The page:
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Sunday, October 2, 2016

Blaming Gural

In today's HRU, a reader criticizes Jeff Gural's operation of the Meadowlands, claiming he has operated the facility improperly which has resulted in the current situation where the scythe is about to lay waste to the stakes calendar due to the impending loss of the gaming referendum.

The writer makes some good points, but is way off on others.  For example, considering the Meadowlands inability to compete against tracks with slot revenue, the decision to compete against them continues to have me shake my head.  Two days a week meets are worthless.

Instead of racing from January through the first week of August, the Meadowlands should be racing during the winter when many of the area tracks are closed and the horse supply would be at its maximum.  Racing December (possibly November) through mid-March four or five days a week and then run a three days a week boutique meet for higher caliber horses for the four weeks leading up to the Hambletonian.

Where the writer is definitely wrong is his criticizing Jeff Gural for his loyalty to the local (NJ) horsemen.  In fact, it is Gural's duty to support the local horsemen.  One of the reasons racetracks are allowed to operate by the state is to support and promote New Jersey breeders and the local horsemen.  This is why there is a sire stakes program and races dedicated to New Jersey Owned and Sired horses.  The local horsemen and horses are the ones which support any state's racing program so one must work with them to put on the best possible program.  With New Jersey's breeding program being decimated, it is clear the caliber of the local product is not what it once was, but he has to work with the stock available.  Were the Meadowlands to have a boutique meet, where the top stables come in to compete, then the majority of local horsemen would be on the outside looking in; enough of a sacrifice for them to make.

Should it be Gural's responsibility to make the Meadowlands the mecca of harness racing once again?  Some may like to think so, but no, it isn't his responsibility to do so.  Management's responsibility is to put on the most competitive product it can while making a profit or at worse, breaking even.  If the Meadowlands were to once again have strong meets, then it can have meets of national importance, after all a rising tide lifts all ships.

The truth is the Meadowlands purse account is at a deficit, paying out more than it should.  With gaming not coming to the Meadowlands, the time has come to balance the books.  The drop of stakes races and yes, the drop in purses is necessary to bring the purse account into balance.  If anything, Gural should have dropped these stakes races and cut purses sooner.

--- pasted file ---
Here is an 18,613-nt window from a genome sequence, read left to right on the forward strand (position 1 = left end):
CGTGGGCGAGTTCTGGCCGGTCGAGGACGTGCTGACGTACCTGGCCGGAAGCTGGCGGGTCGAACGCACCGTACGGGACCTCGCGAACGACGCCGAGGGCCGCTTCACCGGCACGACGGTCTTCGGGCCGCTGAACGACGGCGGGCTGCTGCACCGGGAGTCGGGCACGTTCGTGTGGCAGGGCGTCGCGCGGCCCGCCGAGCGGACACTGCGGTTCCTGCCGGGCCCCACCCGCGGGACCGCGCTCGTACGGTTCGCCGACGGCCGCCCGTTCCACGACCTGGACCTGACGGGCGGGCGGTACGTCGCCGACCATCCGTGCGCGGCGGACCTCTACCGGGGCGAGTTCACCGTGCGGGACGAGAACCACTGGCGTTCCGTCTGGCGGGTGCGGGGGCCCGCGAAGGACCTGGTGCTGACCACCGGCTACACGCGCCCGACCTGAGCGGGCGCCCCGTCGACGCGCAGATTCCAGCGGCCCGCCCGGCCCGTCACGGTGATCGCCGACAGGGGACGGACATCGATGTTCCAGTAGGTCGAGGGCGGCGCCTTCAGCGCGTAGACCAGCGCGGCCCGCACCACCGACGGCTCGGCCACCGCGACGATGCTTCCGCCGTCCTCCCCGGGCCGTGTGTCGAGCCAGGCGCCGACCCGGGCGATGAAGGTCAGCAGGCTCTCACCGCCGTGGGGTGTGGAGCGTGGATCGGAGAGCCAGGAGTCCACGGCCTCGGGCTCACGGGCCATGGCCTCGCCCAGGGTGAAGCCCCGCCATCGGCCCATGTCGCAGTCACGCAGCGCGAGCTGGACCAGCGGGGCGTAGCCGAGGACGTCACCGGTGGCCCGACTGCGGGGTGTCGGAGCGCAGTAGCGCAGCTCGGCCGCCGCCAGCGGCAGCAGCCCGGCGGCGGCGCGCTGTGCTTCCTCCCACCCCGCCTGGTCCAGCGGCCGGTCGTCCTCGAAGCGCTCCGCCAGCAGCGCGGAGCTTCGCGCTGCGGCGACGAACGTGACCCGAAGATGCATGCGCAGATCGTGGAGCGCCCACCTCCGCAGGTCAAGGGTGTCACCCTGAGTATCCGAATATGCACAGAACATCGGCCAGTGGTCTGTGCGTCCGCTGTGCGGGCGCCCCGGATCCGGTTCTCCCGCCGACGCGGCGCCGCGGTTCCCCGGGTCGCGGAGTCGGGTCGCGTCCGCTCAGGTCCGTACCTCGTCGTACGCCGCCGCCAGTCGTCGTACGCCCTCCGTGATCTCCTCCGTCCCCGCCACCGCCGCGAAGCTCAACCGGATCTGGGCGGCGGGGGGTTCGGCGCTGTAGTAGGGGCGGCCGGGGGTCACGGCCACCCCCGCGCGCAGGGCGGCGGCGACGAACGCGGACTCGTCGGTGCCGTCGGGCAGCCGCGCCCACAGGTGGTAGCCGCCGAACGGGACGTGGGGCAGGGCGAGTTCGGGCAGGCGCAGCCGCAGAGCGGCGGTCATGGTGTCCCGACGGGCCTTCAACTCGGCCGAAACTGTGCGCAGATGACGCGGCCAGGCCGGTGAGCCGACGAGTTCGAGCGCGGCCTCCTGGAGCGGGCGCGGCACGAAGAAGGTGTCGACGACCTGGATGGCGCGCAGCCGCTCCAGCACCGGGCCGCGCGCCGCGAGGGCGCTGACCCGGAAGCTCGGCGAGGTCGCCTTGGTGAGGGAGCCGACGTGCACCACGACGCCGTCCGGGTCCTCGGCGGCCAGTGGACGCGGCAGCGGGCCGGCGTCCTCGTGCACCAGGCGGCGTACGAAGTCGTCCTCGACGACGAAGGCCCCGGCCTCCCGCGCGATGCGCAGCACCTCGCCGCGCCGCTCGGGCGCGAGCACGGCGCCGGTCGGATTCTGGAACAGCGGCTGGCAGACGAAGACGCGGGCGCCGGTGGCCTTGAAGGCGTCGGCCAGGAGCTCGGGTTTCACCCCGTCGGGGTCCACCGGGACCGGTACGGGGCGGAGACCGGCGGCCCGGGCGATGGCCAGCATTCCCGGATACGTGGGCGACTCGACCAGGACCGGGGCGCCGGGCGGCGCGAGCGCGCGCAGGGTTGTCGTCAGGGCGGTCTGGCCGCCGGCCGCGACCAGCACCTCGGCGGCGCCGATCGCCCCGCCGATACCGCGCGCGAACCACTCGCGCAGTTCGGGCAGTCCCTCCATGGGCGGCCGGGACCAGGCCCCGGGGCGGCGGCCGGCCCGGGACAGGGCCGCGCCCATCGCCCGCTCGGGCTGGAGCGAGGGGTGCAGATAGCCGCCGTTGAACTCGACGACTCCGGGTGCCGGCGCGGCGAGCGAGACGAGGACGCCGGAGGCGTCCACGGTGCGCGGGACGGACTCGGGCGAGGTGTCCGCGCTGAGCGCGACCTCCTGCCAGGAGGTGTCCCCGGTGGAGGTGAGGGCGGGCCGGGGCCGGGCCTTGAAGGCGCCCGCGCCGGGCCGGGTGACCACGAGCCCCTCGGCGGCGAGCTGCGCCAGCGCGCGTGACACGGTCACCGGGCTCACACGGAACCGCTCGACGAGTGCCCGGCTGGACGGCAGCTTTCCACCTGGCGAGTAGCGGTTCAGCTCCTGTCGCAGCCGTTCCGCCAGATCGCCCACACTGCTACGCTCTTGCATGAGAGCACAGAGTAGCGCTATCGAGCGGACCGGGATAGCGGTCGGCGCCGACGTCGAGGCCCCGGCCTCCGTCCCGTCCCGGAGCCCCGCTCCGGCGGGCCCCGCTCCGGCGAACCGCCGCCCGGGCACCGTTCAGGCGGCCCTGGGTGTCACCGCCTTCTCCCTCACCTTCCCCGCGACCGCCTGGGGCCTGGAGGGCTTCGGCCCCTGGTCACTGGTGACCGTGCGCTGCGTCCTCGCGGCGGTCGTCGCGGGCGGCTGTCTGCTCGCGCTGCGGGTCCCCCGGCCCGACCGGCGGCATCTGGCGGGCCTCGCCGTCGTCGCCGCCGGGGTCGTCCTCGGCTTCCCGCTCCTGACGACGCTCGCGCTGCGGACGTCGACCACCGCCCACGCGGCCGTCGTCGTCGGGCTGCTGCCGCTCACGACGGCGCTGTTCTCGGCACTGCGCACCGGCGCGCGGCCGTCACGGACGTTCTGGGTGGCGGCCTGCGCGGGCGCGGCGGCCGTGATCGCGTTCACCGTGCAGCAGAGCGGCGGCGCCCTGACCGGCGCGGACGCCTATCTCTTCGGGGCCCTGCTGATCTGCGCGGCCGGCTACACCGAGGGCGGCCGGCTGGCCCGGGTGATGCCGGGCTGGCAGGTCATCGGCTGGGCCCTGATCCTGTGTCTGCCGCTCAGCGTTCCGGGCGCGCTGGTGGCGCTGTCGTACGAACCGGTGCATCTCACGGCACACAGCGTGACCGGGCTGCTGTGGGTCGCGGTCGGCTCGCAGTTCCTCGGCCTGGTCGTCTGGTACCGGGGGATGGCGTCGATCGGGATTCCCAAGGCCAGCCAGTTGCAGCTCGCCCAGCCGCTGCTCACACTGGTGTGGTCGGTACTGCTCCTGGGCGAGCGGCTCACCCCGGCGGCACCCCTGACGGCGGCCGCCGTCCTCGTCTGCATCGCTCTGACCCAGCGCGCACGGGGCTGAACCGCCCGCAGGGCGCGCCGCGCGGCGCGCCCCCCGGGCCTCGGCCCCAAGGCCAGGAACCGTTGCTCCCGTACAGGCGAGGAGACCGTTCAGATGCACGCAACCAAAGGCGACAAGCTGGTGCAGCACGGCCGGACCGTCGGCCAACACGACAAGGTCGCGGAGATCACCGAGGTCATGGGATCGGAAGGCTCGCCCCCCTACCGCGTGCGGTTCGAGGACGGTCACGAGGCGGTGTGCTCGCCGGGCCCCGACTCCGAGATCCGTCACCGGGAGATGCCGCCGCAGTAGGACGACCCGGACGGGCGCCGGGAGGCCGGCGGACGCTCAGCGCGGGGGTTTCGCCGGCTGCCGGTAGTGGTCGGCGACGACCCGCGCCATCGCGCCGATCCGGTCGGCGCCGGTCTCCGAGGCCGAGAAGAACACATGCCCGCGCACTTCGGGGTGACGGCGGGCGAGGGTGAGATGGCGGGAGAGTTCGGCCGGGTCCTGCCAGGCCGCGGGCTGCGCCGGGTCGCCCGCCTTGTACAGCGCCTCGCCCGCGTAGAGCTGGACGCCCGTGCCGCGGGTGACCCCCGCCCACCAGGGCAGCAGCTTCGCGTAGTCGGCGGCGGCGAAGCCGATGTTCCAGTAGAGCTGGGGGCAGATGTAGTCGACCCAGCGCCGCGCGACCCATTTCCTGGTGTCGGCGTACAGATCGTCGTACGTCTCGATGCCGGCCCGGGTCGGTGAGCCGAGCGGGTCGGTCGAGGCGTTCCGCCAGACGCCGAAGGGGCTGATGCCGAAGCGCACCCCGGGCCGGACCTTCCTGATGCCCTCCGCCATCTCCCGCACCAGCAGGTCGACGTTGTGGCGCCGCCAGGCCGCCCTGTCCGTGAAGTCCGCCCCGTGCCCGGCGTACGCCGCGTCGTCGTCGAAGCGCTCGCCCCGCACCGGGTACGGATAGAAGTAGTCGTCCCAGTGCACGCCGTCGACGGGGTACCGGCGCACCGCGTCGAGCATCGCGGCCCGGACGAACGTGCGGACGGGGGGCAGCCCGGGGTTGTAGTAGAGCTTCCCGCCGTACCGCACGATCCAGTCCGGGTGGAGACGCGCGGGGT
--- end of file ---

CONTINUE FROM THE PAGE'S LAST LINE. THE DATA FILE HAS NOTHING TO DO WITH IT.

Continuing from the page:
You may ask how could the Meadowlands be in such dire straits being they have the largest handles in the United States?  Because handle means little.  Money bet on track matters, there traditional splits of the takeout takes place adding money to the purse account as well as the track's bottom line.  When 90% of your handle comes from wagering on your signal, you are in trouble.  For every million dollars bet elsewhere on the Meadowlands, track management and the purse account earns $15,000 each, enough money to pay for the purses of maybe two or three races each night.  Quite honestly, the track does better on each dollar wagered via exchange wagering; at least the horsemen and track get double the fee on this new form of wagering which doesn't even go through the traditional pools.

If anything, slot tracks should step up and become the new mecca as tracks who rely on wagering only are not able to support the national industry.  The question should be why doesn't Yonkers Raceway have a more robust stakes program?  Why are tracks like Harrah's Philadelphia and their horsemen wasting $100,000 on a driving championship for local horsemen when that money could be used to contribute to fund another stakes race?   How many stakes races does The Meadows have besides PA-sired races?  Of course, tracks alone can't decide on having stakes races; horsemen need to agree to the portion of the purse account which may be used for stakes.

The sad truth is under the current pricing model of racing, no track without slots can compete against slot tracks for horses.  The only thing they can do is hunker down and pay the purses it can afford and seek the best horses available to compete for those purses and hope they can hold on.  If the breeders and horsemen who compete on the national stage need a stronger stakes program,  they shouldn't be looking to Gural to provide them the races they need, they need to be looking to slot tracks to pick up the pieces (stakes races) being dropped by the Meadowlands.  Let's see how many of these slot tracks will be stepping up; I suspect we will be disappointed.

1 comment:

Blaine said...

The strength of the Meadowlands harness racing product has always been its stakes races and most of them are pay-in races. Let's face it, Yonkers, Harrah's and Pocono are overnight purses attractive tracks. But as it relates to the handicapper/bettor, they all pale in comparison to how we play the Meadowlands. The regerendum vote will determine what Northern New Jersey's next move is going to be. If more than half of Northern New Jersey votes yes, then look for a major shake-up in Trenton.....